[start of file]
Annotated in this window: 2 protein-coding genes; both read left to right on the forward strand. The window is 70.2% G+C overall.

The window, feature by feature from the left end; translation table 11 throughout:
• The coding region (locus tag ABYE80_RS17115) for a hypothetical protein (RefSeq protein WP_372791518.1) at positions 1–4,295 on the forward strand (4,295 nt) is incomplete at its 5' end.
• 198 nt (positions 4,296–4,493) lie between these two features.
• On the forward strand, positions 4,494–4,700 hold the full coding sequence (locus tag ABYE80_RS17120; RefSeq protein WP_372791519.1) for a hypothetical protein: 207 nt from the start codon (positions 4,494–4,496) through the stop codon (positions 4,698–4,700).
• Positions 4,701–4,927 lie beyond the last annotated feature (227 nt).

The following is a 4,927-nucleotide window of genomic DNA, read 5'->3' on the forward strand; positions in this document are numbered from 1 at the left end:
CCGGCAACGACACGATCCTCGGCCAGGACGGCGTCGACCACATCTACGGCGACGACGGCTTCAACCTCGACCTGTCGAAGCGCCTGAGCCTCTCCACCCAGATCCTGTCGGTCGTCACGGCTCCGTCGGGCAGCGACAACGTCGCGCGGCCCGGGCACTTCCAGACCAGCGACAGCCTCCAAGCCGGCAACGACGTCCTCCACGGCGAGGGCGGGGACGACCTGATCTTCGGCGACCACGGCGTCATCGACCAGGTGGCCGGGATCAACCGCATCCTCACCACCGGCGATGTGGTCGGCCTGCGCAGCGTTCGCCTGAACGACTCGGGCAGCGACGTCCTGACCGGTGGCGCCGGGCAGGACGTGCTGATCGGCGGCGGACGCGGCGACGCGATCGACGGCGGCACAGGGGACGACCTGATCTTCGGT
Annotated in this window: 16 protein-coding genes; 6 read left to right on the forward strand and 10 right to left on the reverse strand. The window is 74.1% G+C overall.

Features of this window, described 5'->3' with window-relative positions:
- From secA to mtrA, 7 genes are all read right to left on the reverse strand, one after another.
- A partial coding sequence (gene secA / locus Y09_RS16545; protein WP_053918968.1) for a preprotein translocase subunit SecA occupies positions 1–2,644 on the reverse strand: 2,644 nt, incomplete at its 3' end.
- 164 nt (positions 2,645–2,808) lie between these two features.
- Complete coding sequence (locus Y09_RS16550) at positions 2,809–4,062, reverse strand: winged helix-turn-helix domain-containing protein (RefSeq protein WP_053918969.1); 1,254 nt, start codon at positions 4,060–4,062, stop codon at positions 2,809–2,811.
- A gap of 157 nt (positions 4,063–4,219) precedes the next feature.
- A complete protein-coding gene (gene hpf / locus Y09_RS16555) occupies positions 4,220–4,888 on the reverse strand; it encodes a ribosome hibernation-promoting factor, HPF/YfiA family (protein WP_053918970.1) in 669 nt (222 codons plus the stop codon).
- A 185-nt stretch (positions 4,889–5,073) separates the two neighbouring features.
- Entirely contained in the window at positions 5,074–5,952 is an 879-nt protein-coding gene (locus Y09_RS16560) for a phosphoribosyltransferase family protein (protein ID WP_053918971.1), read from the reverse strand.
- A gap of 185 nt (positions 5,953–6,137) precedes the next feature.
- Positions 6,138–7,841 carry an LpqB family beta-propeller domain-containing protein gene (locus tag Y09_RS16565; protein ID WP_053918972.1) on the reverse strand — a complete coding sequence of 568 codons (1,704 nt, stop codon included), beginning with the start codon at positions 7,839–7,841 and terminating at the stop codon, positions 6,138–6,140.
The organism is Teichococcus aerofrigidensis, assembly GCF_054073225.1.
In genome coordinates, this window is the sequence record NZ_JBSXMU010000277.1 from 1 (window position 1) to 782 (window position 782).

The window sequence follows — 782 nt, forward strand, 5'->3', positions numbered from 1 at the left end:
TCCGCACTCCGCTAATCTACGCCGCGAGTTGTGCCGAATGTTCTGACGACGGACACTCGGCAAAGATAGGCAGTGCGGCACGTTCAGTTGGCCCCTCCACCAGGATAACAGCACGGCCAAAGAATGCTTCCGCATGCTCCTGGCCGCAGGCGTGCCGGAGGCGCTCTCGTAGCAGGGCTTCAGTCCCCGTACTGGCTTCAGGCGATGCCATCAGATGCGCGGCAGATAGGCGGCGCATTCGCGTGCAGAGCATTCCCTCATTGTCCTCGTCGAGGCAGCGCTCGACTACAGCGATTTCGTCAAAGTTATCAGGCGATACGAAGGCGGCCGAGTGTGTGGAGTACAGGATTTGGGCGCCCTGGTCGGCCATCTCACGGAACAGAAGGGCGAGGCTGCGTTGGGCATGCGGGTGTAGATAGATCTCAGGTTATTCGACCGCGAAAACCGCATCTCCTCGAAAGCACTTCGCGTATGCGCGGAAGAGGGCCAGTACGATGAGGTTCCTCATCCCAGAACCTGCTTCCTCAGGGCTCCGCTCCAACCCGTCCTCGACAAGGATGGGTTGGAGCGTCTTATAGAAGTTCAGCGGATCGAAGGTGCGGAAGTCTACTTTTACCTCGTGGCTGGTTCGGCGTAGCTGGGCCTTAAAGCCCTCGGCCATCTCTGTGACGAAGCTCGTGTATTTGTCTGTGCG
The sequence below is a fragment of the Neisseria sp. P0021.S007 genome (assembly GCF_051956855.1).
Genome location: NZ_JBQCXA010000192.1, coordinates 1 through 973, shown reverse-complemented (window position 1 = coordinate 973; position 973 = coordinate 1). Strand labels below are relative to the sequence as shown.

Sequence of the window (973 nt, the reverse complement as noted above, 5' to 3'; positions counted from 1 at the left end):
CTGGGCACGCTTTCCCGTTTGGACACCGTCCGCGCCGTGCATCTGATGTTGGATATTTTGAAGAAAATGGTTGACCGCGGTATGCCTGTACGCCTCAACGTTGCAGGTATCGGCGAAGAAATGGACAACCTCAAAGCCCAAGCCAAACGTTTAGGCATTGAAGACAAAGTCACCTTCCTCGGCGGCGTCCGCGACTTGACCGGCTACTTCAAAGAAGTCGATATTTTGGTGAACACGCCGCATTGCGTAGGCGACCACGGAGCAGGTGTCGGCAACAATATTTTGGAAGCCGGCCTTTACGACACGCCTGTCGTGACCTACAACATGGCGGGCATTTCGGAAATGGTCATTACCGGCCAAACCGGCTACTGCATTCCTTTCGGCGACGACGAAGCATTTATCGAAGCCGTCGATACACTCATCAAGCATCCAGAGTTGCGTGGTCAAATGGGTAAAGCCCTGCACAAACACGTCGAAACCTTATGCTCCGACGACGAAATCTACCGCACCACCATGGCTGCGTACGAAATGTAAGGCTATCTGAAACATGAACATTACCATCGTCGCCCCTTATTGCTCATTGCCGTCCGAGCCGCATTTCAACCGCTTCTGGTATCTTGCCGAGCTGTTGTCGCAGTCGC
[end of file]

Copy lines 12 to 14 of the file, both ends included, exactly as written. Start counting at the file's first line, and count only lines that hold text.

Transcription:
- A partial coding sequence (gene secA / locus Y09_RS16545; protein WP_053918968.1) for a preprotein translocase subunit SecA occupies positions 1–2,644 on the reverse strand: 2,644 nt, incomplete at its 3' end.
- 164 nt (positions 2,645–2,808) lie between these two features.
- Complete coding sequence (locus Y09_RS16550) at positions 2,809–4,062, reverse strand: winged helix-turn-helix domain-containing protein (RefSeq protein WP_053918969.1); 1,254 nt, start codon at positions 4,060–4,062, stop codon at positions 2,809–2,811.